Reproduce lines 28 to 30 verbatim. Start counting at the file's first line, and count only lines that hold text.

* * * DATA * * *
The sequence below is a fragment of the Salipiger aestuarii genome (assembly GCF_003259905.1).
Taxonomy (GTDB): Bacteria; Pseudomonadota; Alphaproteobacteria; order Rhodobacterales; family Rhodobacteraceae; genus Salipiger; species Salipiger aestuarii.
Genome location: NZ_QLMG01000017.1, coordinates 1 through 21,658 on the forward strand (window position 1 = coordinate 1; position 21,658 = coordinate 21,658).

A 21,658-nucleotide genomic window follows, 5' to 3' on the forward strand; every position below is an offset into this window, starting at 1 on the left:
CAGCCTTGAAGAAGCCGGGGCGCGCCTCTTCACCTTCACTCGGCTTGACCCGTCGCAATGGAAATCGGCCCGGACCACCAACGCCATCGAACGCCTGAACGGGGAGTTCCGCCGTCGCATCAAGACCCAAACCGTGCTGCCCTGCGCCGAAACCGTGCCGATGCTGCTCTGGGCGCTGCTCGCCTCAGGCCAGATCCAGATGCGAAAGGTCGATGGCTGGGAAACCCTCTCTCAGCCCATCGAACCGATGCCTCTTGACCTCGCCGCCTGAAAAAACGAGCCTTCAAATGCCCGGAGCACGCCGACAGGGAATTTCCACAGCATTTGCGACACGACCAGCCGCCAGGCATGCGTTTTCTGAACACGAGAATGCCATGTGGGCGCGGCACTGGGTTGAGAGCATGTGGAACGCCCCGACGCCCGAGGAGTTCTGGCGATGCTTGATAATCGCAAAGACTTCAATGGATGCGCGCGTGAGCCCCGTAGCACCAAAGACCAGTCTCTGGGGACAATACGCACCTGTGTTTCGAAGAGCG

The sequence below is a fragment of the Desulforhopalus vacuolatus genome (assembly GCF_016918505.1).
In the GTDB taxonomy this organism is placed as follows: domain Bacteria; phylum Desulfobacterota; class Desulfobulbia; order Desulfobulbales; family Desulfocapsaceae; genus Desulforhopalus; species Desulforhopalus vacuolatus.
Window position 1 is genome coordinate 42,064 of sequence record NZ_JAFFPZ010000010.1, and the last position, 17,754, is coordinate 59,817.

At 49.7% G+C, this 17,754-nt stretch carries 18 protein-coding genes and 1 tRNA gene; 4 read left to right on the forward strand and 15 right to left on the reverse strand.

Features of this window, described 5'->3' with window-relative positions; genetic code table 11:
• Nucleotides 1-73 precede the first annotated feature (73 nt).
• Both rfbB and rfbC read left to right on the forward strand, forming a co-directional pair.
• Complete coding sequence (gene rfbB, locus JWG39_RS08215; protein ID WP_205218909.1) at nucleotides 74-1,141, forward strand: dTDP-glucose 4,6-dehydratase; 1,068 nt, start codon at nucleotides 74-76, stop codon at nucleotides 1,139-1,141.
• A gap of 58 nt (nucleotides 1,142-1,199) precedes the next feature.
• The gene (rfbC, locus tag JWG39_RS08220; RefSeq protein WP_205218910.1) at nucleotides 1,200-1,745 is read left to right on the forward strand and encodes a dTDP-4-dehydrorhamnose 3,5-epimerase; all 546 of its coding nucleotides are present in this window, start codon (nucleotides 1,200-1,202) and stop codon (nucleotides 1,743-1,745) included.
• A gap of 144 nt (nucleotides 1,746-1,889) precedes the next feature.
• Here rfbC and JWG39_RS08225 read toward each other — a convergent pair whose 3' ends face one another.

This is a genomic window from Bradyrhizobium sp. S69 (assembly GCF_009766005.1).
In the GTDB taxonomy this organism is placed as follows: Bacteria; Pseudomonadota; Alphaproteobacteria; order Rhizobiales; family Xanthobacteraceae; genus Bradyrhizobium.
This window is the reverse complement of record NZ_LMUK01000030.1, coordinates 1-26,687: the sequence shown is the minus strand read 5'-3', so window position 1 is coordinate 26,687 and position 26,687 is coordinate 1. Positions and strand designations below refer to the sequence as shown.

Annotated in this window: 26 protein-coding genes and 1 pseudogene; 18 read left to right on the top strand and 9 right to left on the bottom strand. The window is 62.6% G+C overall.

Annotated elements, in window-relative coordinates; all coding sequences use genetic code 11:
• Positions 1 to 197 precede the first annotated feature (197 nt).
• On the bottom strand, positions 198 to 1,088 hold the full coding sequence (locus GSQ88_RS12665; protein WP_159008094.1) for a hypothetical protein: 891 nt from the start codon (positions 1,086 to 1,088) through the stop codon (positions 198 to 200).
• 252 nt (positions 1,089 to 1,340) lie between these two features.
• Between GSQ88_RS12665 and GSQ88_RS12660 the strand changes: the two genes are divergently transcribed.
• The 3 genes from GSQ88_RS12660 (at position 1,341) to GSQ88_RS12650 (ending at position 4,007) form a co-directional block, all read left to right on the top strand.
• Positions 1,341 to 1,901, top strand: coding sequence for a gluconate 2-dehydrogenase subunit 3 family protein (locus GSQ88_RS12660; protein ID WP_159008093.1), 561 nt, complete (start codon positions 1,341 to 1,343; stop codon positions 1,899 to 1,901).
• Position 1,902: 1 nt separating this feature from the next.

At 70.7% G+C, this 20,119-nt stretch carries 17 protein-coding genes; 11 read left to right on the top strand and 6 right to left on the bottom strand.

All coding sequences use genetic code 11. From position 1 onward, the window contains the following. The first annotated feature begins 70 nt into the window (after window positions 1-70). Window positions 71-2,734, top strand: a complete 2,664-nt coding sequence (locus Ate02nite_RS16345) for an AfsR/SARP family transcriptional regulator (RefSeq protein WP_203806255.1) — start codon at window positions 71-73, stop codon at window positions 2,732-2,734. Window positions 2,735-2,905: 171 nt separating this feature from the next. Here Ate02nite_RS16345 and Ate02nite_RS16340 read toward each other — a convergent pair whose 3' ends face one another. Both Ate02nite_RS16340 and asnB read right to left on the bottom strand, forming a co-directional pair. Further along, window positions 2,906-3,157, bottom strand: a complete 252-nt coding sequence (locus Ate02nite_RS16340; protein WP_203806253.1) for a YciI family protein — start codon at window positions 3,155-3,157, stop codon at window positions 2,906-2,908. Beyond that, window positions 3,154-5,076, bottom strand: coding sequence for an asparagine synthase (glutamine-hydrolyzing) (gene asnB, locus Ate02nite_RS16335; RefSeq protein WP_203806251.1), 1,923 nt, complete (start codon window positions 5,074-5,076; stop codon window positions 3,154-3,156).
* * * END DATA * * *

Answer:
• Positions 1,341 to 1,901, top strand: coding sequence for a gluconate 2-dehydrogenase subunit 3 family protein (locus GSQ88_RS12660; protein ID WP_159008093.1), 561 nt, complete (start codon positions 1,341 to 1,343; stop codon positions 1,899 to 1,901).
• Position 1,902: 1 nt separating this feature from the next.

At 70.7% G+C, this 20,119-nt stretch carries 17 protein-coding genes; 11 read left to right on the top strand and 6 right to left on the bottom strand.